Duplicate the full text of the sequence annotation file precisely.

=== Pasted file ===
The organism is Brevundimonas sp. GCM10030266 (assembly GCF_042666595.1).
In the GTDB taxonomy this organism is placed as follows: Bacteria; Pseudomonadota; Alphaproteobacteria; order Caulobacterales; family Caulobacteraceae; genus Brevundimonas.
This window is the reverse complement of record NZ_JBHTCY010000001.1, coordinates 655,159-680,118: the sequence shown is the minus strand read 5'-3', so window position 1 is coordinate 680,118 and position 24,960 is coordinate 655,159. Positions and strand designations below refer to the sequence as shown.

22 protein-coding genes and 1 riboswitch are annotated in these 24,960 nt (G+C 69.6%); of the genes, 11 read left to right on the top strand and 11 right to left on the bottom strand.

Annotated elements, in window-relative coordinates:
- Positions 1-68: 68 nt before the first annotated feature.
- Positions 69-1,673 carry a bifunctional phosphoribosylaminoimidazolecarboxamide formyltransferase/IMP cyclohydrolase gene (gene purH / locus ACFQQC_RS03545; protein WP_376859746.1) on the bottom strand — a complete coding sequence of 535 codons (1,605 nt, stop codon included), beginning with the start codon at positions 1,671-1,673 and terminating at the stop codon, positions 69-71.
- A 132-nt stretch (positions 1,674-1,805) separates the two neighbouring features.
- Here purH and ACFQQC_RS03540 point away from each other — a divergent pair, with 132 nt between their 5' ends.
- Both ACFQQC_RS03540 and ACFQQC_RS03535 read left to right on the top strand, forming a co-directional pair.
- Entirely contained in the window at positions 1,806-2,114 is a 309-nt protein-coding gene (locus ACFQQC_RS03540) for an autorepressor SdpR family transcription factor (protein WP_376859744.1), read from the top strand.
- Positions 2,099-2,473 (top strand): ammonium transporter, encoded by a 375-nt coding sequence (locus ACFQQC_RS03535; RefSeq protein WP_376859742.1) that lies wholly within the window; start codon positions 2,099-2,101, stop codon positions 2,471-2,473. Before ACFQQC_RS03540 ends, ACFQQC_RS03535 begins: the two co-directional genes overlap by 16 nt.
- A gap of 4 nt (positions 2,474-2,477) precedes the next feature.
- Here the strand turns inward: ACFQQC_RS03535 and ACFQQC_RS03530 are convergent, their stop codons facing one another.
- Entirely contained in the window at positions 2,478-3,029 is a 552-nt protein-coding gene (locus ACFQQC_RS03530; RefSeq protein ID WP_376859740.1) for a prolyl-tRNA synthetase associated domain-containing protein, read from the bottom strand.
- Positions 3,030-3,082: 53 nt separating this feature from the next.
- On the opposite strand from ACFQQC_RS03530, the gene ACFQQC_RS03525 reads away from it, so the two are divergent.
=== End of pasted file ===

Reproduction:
The organism is Brevundimonas sp. GCM10030266 (assembly GCF_042666595.1).
In the GTDB taxonomy this organism is placed as follows: Bacteria; Pseudomonadota; Alphaproteobacteria; order Caulobacterales; family Caulobacteraceae; genus Brevundimonas.
This window is the reverse complement of record NZ_JBHTCY010000001.1, coordinates 655,159-680,118: the sequence shown is the minus strand read 5'-3', so window position 1 is coordinate 680,118 and position 24,960 is coordinate 655,159. Positions and strand designations below refer to the sequence as shown.

22 protein-coding genes and 1 riboswitch are annotated in these 24,960 nt (G+C 69.6%); of the genes, 11 read left to right on the top strand and 11 right to left on the bottom strand.

Annotated elements, in window-relative coordinates:
- Positions 1-68: 68 nt before the first annotated feature.
- Positions 69-1,673 carry a bifunctional phosphoribosylaminoimidazolecarboxamide formyltransferase/IMP cyclohydrolase gene (gene purH / locus ACFQQC_RS03545; protein WP_376859746.1) on the bottom strand — a complete coding sequence of 535 codons (1,605 nt, stop codon included), beginning with the start codon at positions 1,671-1,673 and terminating at the stop codon, positions 69-71.
- A 132-nt stretch (positions 1,674-1,805) separates the two neighbouring features.
- Here purH and ACFQQC_RS03540 point away from each other — a divergent pair, with 132 nt between their 5' ends.
- Both ACFQQC_RS03540 and ACFQQC_RS03535 read left to right on the top strand, forming a co-directional pair.
- Entirely contained in the window at positions 1,806-2,114 is a 309-nt protein-coding gene (locus ACFQQC_RS03540) for an autorepressor SdpR family transcription factor (protein WP_376859744.1), read from the top strand.
- Positions 2,099-2,473 (top strand): ammonium transporter, encoded by a 375-nt coding sequence (locus ACFQQC_RS03535; RefSeq protein WP_376859742.1) that lies wholly within the window; start codon positions 2,099-2,101, stop codon positions 2,471-2,473. Before ACFQQC_RS03540 ends, ACFQQC_RS03535 begins: the two co-directional genes overlap by 16 nt.
- A gap of 4 nt (positions 2,474-2,477) precedes the next feature.
- Here the strand turns inward: ACFQQC_RS03535 and ACFQQC_RS03530 are convergent, their stop codons facing one another.
- Entirely contained in the window at positions 2,478-3,029 is a 552-nt protein-coding gene (locus ACFQQC_RS03530; RefSeq protein ID WP_376859740.1) for a prolyl-tRNA synthetase associated domain-containing protein, read from the bottom strand.
- Positions 3,030-3,082: 53 nt separating this feature from the next.
- On the opposite strand from ACFQQC_RS03530, the gene ACFQQC_RS03525 reads away from it, so the two are divergent.